Gear Oil

On second boat with gear oil well passed the full line on both mains. On one, the oil registers all the way up the dipstick. I’ve brought this to the attention of operators, one of whom used to be a diesel mechanic. Essentially, I’m told there is little to no risk posed here.

My understanding is overfilling engine oil can compromise seals with excess pressure. Is this not the case with gear oil? Or are there dangers posed by overfilling gear oil?


How big is the sump? How much overfilled are they? Are you checking the stick while idle, or engine off?

I would always revert to what the manual says, but in my opinion overfilled by a gallon or two shouldn’t cause any damage. Still doesn’t make it right though. There is a mark there for a reason.


The primary concern with overfilling an engine with oil is the oil level reaching the crankshaft and foaming due to mechanical agitation. It can also cause excess base pressure leading to the seal failure you mention.

Gear oil doesn’t have this issue in most gear designs. It’s not uncommon to have the gear oil read ‘all the way up the dipstick’ due to the dipstick location but it’s unlikely that that is where the oil level is. Try checking it after they come in while the engine is idling. Pay attention to the vessel trim.

It is possible to damage a reduction gear by overfilling it with oil but you would have to work at it. It would be more likely to make a mess.


Like all professionals, there’s the good, the mediocre & the bad. The good diesel mechanics that I have ran across tried to run things as they were designed as described in a manual somewhere. The only times I seen gear boxes ran slap full were when: 1. Ran by dummies who didn’t know any better. 2. Filled by a dummy who wasn’t paying attention when filling. 3. Operated by a lazy person who didn’t want to fix a leak who wanted to lessen the possibility of it running empty.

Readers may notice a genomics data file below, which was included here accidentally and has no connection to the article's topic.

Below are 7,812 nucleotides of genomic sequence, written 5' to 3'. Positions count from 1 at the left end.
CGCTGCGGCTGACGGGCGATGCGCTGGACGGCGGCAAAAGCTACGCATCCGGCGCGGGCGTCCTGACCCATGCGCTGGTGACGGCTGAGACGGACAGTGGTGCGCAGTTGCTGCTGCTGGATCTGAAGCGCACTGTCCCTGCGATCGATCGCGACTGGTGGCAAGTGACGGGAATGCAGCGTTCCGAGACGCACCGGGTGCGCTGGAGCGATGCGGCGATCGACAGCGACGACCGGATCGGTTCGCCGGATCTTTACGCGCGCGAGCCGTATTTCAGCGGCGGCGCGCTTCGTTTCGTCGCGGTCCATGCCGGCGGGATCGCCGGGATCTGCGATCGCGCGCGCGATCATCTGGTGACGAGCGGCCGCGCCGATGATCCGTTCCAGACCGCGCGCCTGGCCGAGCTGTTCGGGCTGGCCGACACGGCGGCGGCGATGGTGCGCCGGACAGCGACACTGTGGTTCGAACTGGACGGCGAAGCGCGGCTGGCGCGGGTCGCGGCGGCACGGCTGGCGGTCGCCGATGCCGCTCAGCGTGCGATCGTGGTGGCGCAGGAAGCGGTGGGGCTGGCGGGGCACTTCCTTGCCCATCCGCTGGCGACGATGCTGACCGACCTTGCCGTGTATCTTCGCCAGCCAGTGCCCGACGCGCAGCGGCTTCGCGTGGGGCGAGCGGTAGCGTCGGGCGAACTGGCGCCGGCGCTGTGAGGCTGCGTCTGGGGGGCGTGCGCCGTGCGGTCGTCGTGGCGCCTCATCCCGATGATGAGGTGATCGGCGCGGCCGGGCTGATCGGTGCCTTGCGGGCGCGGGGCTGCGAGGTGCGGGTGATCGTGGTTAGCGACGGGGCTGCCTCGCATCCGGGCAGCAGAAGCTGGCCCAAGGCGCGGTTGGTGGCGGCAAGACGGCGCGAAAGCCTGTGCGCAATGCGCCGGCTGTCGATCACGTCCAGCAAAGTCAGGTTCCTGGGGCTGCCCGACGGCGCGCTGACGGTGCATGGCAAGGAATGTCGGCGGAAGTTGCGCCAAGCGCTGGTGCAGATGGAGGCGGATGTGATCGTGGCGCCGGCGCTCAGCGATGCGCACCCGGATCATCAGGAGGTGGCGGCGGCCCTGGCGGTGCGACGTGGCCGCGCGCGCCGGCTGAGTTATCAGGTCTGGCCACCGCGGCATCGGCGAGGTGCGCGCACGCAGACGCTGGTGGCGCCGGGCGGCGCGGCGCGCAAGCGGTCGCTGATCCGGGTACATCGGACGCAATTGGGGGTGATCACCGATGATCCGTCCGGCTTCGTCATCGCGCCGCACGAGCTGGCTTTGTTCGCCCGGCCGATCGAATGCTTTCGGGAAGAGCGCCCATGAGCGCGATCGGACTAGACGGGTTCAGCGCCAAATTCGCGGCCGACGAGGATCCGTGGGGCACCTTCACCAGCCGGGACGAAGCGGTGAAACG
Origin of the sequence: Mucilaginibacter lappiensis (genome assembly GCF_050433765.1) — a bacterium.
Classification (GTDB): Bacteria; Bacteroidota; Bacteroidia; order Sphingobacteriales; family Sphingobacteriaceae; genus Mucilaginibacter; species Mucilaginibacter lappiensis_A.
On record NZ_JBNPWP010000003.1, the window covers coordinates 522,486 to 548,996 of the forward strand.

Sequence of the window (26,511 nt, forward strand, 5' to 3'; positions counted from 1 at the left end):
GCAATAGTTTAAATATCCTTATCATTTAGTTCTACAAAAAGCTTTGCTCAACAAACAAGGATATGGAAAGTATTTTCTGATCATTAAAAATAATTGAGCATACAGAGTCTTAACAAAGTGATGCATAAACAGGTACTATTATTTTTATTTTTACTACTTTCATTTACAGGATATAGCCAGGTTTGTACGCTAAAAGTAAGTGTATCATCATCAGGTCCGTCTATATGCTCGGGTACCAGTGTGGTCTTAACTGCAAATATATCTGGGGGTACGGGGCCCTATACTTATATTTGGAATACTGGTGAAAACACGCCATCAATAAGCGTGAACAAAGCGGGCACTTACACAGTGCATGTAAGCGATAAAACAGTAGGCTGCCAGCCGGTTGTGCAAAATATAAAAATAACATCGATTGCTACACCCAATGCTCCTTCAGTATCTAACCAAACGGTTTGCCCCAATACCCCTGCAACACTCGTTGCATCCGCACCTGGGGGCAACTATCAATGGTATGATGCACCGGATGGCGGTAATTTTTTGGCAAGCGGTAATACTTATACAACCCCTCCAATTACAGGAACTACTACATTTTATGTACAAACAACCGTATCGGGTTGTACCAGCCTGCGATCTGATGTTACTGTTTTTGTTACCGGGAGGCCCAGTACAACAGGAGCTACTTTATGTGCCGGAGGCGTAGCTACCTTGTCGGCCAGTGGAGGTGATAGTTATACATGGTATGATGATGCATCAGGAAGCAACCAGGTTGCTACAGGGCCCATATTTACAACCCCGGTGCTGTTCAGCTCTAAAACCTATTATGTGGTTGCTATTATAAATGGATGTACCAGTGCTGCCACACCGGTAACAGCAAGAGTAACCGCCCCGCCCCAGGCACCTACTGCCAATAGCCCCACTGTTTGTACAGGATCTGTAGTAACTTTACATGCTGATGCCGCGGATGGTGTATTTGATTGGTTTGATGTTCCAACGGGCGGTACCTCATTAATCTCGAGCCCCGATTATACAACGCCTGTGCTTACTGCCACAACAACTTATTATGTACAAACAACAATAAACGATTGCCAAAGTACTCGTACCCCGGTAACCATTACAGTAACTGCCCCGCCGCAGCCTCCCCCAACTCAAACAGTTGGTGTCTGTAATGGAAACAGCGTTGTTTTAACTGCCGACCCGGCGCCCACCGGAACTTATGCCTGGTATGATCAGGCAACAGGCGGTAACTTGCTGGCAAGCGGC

If you are responsible for those gear boxes find a manual for them & see what the manufacturer recommends. Also, find the person who filled them to the top & ask them to explain the reason.


That’s just plain ignorant- keeping the oil level in a running engine at a wickedly higher level than normal. Let’s see- as our peers above have said above- foaming, agitation, front and rear seal seal breakthrough, increased crankcase pressure, oil splash onto the liners, diminished drainage from the camshaft and rocker galleries… yes this could be quite hazardous on 4 stroke high speed engines… Definitely not a good practice. Foolhardy I would venture…

Gear Oil Sumps- same thing- probably well diminished cooling on splash type- on a hydraulic type transmission or twin disk? Definitely a path toward major problems- not too mention seals, etc…

Thanks for the feedback. They’re cats on a tug, and I did check when in idle. Will look for manual info.

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